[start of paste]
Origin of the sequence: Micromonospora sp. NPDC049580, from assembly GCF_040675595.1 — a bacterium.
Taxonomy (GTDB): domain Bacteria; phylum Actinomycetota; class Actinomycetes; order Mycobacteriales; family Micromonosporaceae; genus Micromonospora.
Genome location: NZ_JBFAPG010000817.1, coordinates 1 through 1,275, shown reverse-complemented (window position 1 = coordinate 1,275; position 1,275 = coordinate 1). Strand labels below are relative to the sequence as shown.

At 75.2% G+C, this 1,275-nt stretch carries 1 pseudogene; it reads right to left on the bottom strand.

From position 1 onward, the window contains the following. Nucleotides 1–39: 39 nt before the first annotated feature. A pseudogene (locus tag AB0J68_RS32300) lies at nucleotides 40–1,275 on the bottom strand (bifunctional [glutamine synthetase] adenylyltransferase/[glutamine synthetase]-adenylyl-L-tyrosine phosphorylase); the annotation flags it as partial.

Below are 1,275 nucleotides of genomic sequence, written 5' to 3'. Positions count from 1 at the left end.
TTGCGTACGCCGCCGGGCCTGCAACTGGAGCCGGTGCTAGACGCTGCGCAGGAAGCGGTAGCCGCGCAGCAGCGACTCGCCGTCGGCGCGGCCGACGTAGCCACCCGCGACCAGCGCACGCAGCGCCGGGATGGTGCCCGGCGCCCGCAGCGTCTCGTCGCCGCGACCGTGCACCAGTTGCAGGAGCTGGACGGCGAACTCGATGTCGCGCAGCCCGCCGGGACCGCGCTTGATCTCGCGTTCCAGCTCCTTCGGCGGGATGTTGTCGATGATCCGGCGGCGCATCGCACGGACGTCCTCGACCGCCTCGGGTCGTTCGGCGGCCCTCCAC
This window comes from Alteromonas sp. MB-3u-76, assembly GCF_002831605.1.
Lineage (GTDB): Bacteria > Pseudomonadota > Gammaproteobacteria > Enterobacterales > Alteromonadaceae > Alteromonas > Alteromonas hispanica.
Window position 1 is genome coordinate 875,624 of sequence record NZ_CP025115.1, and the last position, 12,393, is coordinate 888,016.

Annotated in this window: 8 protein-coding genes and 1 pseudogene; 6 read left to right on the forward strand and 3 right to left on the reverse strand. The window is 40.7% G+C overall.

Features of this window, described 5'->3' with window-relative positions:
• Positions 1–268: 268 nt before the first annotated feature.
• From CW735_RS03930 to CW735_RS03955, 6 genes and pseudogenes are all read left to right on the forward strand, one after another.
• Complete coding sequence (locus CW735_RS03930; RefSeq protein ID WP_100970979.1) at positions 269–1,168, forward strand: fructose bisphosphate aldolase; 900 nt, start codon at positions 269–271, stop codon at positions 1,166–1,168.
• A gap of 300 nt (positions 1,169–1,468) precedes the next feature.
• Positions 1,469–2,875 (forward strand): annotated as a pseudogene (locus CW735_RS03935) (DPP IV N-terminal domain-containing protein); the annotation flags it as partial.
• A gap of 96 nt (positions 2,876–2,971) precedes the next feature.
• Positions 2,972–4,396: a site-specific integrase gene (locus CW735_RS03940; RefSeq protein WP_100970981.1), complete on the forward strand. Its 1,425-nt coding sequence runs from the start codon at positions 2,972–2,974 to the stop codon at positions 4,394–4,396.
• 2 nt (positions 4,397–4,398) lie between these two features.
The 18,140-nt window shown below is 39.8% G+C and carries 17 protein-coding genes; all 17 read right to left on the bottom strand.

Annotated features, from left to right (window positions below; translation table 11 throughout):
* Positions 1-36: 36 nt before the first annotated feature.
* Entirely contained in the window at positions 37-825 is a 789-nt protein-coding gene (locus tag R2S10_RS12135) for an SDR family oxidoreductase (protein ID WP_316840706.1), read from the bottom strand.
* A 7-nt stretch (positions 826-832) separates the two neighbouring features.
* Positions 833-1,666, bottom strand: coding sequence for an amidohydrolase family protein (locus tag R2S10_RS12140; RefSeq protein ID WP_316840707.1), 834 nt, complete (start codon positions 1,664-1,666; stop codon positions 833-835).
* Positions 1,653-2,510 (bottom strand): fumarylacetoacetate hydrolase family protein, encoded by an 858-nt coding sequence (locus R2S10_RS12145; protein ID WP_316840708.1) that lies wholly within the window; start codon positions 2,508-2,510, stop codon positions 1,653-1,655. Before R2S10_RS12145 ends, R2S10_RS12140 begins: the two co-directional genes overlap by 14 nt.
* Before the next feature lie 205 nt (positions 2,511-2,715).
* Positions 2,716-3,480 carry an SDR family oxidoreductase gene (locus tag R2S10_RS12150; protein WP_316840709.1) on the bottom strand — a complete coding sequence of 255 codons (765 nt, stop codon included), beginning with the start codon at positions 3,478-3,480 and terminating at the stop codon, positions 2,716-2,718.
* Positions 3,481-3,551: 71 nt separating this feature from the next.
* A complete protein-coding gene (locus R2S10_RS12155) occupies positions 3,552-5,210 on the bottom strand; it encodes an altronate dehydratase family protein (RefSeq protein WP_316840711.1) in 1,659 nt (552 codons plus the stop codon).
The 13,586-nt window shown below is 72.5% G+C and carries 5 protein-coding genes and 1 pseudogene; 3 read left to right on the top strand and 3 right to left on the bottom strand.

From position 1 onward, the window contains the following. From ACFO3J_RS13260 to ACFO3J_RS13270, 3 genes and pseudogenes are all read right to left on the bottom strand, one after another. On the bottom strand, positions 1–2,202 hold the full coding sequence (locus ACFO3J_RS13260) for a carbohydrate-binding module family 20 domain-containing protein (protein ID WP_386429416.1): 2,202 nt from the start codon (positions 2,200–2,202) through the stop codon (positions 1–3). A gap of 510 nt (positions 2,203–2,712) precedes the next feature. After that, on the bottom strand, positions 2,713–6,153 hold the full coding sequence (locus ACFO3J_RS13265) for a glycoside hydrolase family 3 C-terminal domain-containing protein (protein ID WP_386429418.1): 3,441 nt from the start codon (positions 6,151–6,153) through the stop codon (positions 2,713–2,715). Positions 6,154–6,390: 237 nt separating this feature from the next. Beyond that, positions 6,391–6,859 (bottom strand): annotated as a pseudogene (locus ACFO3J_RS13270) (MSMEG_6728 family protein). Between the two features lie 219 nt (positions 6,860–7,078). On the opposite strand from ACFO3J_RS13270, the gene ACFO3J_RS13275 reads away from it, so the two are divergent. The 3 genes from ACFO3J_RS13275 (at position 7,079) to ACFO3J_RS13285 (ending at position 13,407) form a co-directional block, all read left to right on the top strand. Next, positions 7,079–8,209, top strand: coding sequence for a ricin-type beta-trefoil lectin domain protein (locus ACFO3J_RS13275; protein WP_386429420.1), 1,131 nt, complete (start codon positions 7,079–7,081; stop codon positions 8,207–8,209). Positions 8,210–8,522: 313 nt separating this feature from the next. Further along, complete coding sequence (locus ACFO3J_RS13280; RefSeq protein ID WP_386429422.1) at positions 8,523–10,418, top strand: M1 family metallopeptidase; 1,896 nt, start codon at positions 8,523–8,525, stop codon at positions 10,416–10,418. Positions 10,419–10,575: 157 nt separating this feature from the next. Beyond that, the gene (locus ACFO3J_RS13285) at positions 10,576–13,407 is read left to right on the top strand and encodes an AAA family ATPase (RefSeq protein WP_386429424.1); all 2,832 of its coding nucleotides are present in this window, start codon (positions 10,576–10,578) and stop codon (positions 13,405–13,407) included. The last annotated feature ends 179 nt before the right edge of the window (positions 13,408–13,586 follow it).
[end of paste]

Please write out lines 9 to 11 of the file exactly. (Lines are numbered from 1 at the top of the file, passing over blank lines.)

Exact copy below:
Lineage (GTDB): Bacteria > Pseudomonadota > Gammaproteobacteria > Enterobacterales > Alteromonadaceae > Alteromonas > Alteromonas hispanica.
Window position 1 is genome coordinate 875,624 of sequence record NZ_CP025115.1, and the last position, 12,393, is coordinate 888,016.

Annotated in this window: 8 protein-coding genes and 1 pseudogene; 6 read left to right on the forward strand and 3 right to left on the reverse strand. The window is 40.7% G+C overall.